Northern Portugal

Crossing the river from Spain into Portugal, we spent a couple of nights at a nice little town called Vila Nova de Cerveira, which had a festively decorated old town (with piped music), a large Saturday market, and a free-to-explore castle.

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Whilst at Vila Nova de Cerveira, we visited nearby Valenca do Minho, which is a very touristy old town set within two star-shaped double-walled forts inspired by Vauban (our first bit of Vaubannerie for this trip).

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The fortifications were impressive, though we hadn’t quite realised that following a sign for the “fortaleza” would take us straight through a gate into the first of the stars!

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Kampington took a deep breath in and, with both ears pinned back, just made it. From there we had to follow a long circuitous one-way route through two more gates into the second star and then back through all three gates (they had traffic lights) to get back out again.
One good thing about star-shaped fortifications was that we found a suitable pointy bit to park up in while we had a wander round. It was at this point that Mark decided to surgically remove trailer’s ears prior to the return trip through the three gates.

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I would have hopped out to take a photo but unfortunately couldn’t as I was on left ear duty…. Here’s my best attempt at recording how tight it was….

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From there we continued South, stopping off to have a look at the castle at Guimaraes. Apparently it’s the outline of this castle that features on the Portuguese coat of arms. Portugal’s first king, Afonso Henriques, was supposedly baptised here and chose Guimaraes as the capital when he proclaimed himself king in 1139 (of Portucale, at the time a county of the much larger kingdom of Leon and Castile and essentially the Northern half of modern-day Portugal). The castle is small and we couldn’t go up the tower due to renovation works, but at least we can say we’ve been there.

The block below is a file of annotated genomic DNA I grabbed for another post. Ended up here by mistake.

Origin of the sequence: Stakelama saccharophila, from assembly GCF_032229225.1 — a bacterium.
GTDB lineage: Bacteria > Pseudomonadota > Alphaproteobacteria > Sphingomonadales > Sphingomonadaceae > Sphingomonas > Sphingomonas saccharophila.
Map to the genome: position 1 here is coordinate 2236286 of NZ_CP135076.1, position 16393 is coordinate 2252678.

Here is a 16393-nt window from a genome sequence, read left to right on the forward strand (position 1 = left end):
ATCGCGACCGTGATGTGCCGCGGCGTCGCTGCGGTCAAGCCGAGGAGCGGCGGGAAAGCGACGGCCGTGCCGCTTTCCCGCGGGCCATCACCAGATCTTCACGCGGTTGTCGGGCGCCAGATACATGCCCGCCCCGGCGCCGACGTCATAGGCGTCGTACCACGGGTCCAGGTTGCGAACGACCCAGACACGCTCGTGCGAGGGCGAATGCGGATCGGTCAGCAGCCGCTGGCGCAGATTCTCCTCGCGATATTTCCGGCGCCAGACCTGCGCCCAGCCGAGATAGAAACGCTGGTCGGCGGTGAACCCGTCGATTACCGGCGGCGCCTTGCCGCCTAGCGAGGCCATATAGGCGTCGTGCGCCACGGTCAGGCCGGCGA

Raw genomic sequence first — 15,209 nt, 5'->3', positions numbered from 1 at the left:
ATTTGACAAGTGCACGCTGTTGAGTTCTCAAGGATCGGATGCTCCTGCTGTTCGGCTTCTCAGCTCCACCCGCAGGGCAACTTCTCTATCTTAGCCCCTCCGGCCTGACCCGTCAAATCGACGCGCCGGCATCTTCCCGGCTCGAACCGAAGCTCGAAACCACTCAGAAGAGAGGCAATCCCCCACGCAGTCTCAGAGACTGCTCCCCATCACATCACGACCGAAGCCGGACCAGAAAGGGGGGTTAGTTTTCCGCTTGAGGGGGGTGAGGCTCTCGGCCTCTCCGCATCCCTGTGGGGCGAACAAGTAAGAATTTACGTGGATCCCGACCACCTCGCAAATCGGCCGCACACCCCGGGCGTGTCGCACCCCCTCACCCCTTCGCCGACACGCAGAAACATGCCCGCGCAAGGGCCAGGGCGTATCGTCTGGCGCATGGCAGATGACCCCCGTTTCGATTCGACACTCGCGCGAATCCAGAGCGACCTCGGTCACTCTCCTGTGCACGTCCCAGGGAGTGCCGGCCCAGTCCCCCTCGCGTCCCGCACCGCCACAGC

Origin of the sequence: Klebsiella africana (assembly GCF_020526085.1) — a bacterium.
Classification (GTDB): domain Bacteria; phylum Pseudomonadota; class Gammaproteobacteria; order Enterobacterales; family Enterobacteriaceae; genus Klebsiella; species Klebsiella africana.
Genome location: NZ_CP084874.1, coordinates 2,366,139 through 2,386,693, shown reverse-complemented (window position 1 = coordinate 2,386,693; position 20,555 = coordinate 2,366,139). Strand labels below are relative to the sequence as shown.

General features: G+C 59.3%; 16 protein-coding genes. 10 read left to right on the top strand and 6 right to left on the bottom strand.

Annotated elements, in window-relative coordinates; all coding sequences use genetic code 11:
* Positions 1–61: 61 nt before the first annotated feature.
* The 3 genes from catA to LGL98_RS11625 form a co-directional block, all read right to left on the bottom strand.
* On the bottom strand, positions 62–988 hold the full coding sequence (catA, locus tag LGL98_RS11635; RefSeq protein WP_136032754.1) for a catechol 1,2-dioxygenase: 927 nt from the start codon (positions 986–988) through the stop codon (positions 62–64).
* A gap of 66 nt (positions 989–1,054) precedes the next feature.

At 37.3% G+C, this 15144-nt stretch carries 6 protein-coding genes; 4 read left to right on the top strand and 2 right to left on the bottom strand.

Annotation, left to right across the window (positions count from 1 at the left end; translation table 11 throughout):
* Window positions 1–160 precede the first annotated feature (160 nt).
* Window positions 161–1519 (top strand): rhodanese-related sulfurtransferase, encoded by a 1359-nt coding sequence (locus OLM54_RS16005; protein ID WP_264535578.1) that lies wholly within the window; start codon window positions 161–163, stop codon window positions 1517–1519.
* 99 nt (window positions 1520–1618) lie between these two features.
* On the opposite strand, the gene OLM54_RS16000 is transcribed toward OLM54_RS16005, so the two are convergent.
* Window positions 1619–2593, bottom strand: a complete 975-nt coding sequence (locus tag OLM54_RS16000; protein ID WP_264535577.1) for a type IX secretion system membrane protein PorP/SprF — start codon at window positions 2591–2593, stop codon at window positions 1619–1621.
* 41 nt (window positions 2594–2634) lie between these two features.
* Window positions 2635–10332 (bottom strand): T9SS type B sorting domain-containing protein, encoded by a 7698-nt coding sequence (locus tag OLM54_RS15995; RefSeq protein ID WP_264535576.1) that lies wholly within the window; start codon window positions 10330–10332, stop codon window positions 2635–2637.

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Moving South again, we reached Conimbriga, just South of Coimbra, a huge Roman site. This was occupied by the Romans from around the first century BC until the fourth century AD. We first saw a couple of houses and were very impressed by the mosaic floors – much better than anything we’d seen elsewhere.

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Then we headed over to a covered area and realised we hadn’t seen anything yet. Here was an aristocratic house and the mosaics there were amazing. There were even remains of colour visible on some of the interior walls.

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Elsewhere in the extensive site (which is not yet anywhere near fully excavated; you can see tell-tale bumps in the surrounding fields…) were the usual forum, baths, and more houses. Here we found evidence that the Romans did invent Trivial Pursuit!

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The small museum was also fantastic with a wide range of great objects sensibly displayed in themed cabinets, the emphasis clearly being on quality rather than quantity.

From here we’ll be continuing our slow trundle South…..

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